Wednesday, May 01, 2013

Vonnegut, My Dad and Bethlehem Township

Michael N. Pocalyko, who lives in Virginia, has at one time or another been just about everything. He's been a reporter, steel worker, combat pilot, political candidate and venture capitalist. He's just written a financial thriller, "The Navigator," set to publish on June 11. I was more than a bit shocked to learn that he reads my blog. But there's a reason. You see, his Dad and mine were tight. He has shared a story involving them both, along with author Kurt Vonnegut and Bethlehem Township, at Algonquin Redux.

This story goes back to the mid '60s. At that time, Pocalyko's Dad, Walt, was a financial manager at The Steel (as we called the Bethlehem Steel in those days) by day, and was also Bethlehem Township's municipal secretary. My Dad, believe it or not, was the Township's Solicitor. But he was wrapping up his work there because he had just been elected District Attorney.

In those days, Townships met on Saturday mornings. Even the courthouse was open then for members of the public, who work for a living. That's just one of many municipal services that seem to have disappeared, with no one noticing. According to Walt,
“This had to have been during one of our Saturday morning meetings. As I said, Bernie was still attending. The way I remember it, Connie Schubert came in to find me. I know you remember Connie, my secretary. She said that there’s a guy here looking for Bernie. I went out and met him. Such a nice, decent guy. We chatted for quite a while, and eventually he told me that he and Bernie were prisoners of war together. Now I remembered that Bernie had fought in the Bulge along with your Uncle Mike and your Uncle Pete, but until then I’d forgotten that he was captured and became a German POW. That’s where the two of them met.”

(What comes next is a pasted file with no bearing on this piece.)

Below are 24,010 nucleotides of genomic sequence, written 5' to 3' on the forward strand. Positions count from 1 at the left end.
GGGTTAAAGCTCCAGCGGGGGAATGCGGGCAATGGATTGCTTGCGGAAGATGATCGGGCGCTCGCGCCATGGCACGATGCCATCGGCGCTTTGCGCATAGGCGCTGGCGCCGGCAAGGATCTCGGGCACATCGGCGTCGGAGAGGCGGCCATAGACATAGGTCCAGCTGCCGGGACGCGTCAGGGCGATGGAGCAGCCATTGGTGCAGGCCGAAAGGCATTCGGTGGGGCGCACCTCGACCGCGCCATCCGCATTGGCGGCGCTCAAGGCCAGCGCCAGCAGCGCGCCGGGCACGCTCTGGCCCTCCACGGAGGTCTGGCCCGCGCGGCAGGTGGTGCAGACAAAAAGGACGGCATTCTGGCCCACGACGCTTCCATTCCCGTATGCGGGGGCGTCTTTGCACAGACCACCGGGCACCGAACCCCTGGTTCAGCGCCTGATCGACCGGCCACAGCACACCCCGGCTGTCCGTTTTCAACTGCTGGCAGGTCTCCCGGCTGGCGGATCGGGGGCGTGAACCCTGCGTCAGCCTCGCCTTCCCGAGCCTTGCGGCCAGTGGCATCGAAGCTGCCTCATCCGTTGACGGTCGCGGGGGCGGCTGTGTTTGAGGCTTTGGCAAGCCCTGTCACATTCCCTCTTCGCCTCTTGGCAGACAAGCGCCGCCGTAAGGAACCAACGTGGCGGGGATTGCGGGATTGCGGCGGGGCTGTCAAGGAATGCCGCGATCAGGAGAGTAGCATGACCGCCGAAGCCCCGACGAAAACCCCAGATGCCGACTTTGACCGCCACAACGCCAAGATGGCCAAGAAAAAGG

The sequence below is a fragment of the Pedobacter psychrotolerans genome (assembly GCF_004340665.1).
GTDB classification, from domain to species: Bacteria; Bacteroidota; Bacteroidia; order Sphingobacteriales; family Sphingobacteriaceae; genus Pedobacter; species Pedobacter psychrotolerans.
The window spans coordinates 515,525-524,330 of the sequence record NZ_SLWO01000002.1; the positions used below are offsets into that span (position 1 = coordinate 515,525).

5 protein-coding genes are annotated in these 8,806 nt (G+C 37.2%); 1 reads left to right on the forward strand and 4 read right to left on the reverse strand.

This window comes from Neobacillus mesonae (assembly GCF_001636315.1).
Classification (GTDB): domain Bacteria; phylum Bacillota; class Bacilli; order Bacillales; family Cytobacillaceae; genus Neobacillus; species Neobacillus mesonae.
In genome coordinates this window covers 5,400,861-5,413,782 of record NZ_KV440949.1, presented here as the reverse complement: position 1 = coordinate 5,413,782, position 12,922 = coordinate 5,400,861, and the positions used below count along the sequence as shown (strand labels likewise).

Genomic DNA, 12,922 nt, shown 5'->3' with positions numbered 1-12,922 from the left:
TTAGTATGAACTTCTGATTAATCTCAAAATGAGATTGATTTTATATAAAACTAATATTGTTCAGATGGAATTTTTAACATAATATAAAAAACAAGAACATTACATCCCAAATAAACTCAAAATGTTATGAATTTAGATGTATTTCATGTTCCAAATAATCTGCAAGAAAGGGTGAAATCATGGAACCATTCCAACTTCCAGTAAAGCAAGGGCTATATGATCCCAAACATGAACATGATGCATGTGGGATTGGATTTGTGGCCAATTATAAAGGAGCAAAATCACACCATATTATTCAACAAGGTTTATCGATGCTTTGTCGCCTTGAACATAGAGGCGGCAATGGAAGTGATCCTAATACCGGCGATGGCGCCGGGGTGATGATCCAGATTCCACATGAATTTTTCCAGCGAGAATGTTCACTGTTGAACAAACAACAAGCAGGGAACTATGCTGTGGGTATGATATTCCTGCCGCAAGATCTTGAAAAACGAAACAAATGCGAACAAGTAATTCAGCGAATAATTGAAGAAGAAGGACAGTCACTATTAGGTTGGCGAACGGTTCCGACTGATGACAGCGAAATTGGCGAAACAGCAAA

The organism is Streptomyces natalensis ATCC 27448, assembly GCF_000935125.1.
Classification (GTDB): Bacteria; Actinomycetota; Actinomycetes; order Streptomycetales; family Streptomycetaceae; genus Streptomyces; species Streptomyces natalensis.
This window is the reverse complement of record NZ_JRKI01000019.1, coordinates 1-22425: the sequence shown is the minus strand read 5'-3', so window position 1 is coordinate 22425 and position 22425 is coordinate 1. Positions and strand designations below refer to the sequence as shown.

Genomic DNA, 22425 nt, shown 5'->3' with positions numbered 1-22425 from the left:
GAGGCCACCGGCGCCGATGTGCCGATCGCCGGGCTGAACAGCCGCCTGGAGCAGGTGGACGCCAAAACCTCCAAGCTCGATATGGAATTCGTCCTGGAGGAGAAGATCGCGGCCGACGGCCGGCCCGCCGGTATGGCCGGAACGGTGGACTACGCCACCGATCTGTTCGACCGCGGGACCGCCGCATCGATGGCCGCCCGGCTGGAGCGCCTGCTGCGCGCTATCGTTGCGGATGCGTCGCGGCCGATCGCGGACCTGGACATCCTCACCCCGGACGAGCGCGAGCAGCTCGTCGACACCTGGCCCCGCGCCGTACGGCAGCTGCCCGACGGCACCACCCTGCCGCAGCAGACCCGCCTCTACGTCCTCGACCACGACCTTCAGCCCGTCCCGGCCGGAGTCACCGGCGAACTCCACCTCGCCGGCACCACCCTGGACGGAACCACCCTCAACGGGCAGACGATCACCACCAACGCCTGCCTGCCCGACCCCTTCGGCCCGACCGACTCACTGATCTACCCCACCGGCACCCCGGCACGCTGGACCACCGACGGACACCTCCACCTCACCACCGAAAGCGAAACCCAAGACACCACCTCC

The fellow looking for my Dad, of course, was Kurt Vonnegut. My mother probably sent him over to get rid of him. He wasn't famous then.
"So soon enough, Bernie comes out. It was not any kind of big emotional reunion, even after what? Nineteen years? None of us was that way. But those two were both obviously very happy to be there. Together. They had one hell of a bond. And they were really fine, good men.”
That definitely sounds like my Dad. The only times I ever saw him cry were when his mother died (two days straight) and when his Dachshund, Ursula, died (three days straight).

After Saturday morning meetings, all the players would reconvene to violate the Sunshine Law (although it didn't exist then), with an after-meeting meeting. Naturally, it would have to be in a place where the alcohol flowed freely. That would be the Peacock Hotel, which was located on the fringes of Freemansburg, near Pembroke Village. This was a wild place. Owner Albano Silva was one of my first clients. He committed suicide.
“By the time I got there Bernie and his army buddy already had a couple of beers in front of them and were just talking quietly. Talking. I knew other POWs like that. They had it the worst of all of us. We had a great afternoon after that, maybe eight or ten of us eating and smoking cigarettes and drinking and talking. Bernie’s buddy just became one of the gang for the day. And the funny thing is, Mike, he didn’t tell us he was a writer. I never knew that until you came home from college with his book. The one Bernie and Mary are in."
Walt is 88 years old. In addition to his work at "The Steel" and as Township Secretary, he served on school boards and as the Township's auditor and zoning administrator.

2 comments:

Anonymous said...

Thank you Bernie Great story!

Anonymous said...

wow Bernie that was a great piece of writing to read. I wish life were that simple today. I loved their Saturday meetings. Bernie I still believe in the human element of life and that is slipping away today. That is why I still think there should be town hall meetings, public meetings and community events where people can get together and make this country more caring again.